An Ossett school has come under fire from a teaching union for suggesting pupils could be charged for activities related to their studies and lunchtime clubs.
Gawthorpe Community Academy insisted its charging policy was designed to give it “flexibility” to meet the needs of its students and would not disadvantage poorer pupils.
The policy, highlighted by Exaro, the investigative website, www.exaronews.com, makes it possible for the school to charge for activities that are “an essential part of the national curriculum” in some circumstances.
It also suggests the school could charge for activities taking place “mainly” outside school hours.
School business manager Karen Josse said the law permitted the school to charge for items such as board and lodgings on field trips.
“We would never charge for any activities that are part of the curriculum.
“When we drafted this policy we wanted it to have the flexibility to meet the demand from pupils if, for example, they wanted a karate club that they couldn’t access after school hours.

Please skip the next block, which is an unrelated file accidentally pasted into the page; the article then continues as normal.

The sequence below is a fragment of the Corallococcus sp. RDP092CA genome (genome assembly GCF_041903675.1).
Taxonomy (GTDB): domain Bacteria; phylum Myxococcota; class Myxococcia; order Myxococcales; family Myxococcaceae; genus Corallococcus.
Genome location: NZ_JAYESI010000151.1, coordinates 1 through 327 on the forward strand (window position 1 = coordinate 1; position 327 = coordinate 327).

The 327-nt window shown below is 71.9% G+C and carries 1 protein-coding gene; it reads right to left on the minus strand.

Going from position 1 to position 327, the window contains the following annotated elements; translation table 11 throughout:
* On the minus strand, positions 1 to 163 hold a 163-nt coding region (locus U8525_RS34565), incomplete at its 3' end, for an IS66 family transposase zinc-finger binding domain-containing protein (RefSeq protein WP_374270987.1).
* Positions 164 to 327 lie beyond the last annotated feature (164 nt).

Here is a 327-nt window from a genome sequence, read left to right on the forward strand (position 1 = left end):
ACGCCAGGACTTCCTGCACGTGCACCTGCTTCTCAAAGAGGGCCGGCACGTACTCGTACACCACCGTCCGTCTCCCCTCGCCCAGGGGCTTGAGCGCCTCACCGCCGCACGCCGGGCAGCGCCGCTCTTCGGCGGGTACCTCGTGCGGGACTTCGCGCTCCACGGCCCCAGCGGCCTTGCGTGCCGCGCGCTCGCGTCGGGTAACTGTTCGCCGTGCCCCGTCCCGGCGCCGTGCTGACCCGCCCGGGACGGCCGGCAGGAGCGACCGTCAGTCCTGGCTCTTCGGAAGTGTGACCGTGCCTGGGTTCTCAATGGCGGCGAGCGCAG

“If we consulted pupils and mum and dad were happy to pay we wanted the policy to have the flexibility to do that.”
Academies have more freedom than local authority schools but they are supposed to follow Government guidelines on charging.
Darren Northcott, national officer for education at the NASUWT union, said: “This is the first time that I have seen a school say that we can charge you for activities that take place during lunch breaks.
“Will there be one part of the school where those children who have paid go and do the activity, and children whose parents have not paid are in another? There will, in effect, be some sort of apartheid within the school.”
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